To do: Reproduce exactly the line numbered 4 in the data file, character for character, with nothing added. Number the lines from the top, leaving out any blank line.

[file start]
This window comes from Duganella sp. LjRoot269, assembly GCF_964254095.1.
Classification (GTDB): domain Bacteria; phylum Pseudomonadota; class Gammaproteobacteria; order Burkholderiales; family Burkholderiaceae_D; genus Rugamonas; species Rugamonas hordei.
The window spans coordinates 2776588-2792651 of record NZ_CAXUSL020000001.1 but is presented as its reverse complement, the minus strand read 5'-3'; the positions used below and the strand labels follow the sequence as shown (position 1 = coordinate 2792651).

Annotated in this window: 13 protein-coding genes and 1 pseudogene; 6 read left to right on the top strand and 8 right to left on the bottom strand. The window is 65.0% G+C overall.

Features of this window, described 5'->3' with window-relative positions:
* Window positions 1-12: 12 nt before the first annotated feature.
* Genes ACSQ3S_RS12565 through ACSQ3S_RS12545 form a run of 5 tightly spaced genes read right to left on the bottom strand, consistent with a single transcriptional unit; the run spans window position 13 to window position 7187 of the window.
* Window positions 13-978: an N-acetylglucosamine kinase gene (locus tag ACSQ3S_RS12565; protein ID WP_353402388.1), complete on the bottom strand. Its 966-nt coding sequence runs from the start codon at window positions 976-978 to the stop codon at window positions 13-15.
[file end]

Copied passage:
Annotated in this window: 13 protein-coding genes and 1 pseudogene; 6 read left to right on the top strand and 8 right to left on the bottom strand. The window is 65.0% G+C overall.